Nonprofit Spotlight: Alliance tackles patient care with humor and compassion

Ovarian cancer is often diagnosed in late stages, which worsens one’s prognosis

Woman in cape
Courtesy of Ovarian Cancer Alliance of Oregon and Southwest Washington

The Ovarian Cancer Alliance of Oregon and Southwest Washington (OCAOSW) was formed in Vancouver in 2005 by two Dianes on a mission: to educate doctors and health care providers about the signs of ovarian cancer and to support those women unfortunate enough to have the diagnosis.

“I call us the sisterhood that nobody chose to belong to,” said co-founding member Diane Radar O’Connor, a former teacher and high school counselor who was herself diagnosed in 2002 and met Diane Elizondo shortly thereafter.

The organization’s programming is significant and meaningful on many levels.

Survivors Teaching Students

STS is an international program run through the Ovarian Cancer Research Alliance (OCRA). Locally, ovarian cancer survivors speak to all third-year medical students at Oregon Health & Science University (OHSU) during their ob/gyn rotation. Ovarian cancer survivors also present their stories of diagnosis and treatment to nursing, nurse practitioner, physician assistant and pharmacy students and to students at the National University of Natural Medicine in Portland.

By Your Side Kits

In 2016, OCAOSW started distributing chemo care kits to all women in Oregon and SW Washington who have been diagnosed with ovarian cancer or a recurrence and are entering chemotherapy treatment. The kits include a teal tote that is filled with items like a teal fleece blanket, an ovarian cancer resource guide, a water bottle and a notebook. The bags are assembled by volunteers and distributed to chemotherapy centers at Compass Oncology, Legacy Health, OHSU, Willamette Valley Cancer Institute, Kaiser Permanente and clinics across Oregon.

Here4You Financial Assistance Program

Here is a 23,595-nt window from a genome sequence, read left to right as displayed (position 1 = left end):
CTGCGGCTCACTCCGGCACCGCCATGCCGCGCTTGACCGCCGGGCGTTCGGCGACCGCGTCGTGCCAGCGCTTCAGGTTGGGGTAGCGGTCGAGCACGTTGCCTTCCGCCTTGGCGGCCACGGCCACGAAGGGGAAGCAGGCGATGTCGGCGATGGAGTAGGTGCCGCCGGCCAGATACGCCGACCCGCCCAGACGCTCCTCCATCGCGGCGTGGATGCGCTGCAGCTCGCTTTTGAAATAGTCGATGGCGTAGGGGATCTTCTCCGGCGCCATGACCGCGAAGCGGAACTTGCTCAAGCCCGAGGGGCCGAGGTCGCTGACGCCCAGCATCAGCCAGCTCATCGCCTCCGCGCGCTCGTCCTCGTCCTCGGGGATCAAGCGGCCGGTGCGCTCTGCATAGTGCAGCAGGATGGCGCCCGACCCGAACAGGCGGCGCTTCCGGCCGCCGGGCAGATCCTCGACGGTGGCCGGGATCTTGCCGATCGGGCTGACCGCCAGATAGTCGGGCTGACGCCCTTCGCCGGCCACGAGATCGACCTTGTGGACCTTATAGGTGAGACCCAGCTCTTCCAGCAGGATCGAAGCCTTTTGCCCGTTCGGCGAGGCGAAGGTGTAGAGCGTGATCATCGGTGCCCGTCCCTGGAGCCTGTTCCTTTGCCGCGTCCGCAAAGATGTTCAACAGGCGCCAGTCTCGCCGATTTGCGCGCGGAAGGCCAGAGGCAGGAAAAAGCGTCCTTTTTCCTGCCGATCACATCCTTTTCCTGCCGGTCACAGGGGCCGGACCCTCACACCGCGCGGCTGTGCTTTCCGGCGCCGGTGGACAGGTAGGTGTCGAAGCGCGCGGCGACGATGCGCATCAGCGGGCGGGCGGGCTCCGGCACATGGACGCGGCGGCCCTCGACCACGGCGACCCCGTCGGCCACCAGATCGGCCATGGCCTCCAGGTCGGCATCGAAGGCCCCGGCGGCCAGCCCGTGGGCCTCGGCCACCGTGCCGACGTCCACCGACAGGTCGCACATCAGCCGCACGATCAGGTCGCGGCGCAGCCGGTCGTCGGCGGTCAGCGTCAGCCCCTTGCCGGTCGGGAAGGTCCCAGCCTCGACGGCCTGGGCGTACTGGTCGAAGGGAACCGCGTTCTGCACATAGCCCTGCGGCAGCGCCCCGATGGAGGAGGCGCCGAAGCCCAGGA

The Ovarian Cancer Alliance of Oregon and SW Washington provides grants to a number of qualified applicants who are in current treatment for ovarian cancer, or within two months of finishing treatment. The grants help with expenses like rent, mortgage, medical insurance premiums, transportation, utilities and/or medical bills.

Grantees could be eligible for up to $3,000 in general support, $500 for costs associated with seeing a gynecological oncologist, or $500 towards transportation costs related to participation in an out-out-of-town clinical trial.

In addition, the organization spends time advocating on Capitol Hill every year, running local support groups and operating a toll-free support line. 

A recent initiative, Trust Your Gut, is an awareness campaign that positions survivors as their superheroes of their own stories and encourages women to push for diagnosis and treatment if they suspect ovarian cancer, which is notoriously diagnosed in late stages, which worsens one’s prognosis.

“It’s like ‘if you see something, say something’,” said Radar O’Connor.

In its 25th year, OCAOSW has added a full-time executive director, Zoya Kumar. And tax attorney Karey Schoenfeld has been there from the very beginning, having set up the organization’s initial status as an in-kind donation, and now for the last three years, acting as its treasurer.

“We just really try to use our dollars as wisely as we can to really try to educate others,” said Schoenfeld, who said she is one of the only volunteers she knows that has not been personally affected by ovarian cancer. She has also served on the boards of other local nonprofits, such as FISH and the Free Clinic of Southwest Washington. “I guess I feel we all need to give back to the community,” she said. “We need to help those that need a little bit of assistance.”

O-Vary Funny!

Dinner, dessert, silent auction and comedy by Katie Nguyen.

WHEN: Sept. 20, 2019, 6 to 10 p.m.

WHERE: DoubleTree Hotel, 1000 NE Multnomah St., in Portland

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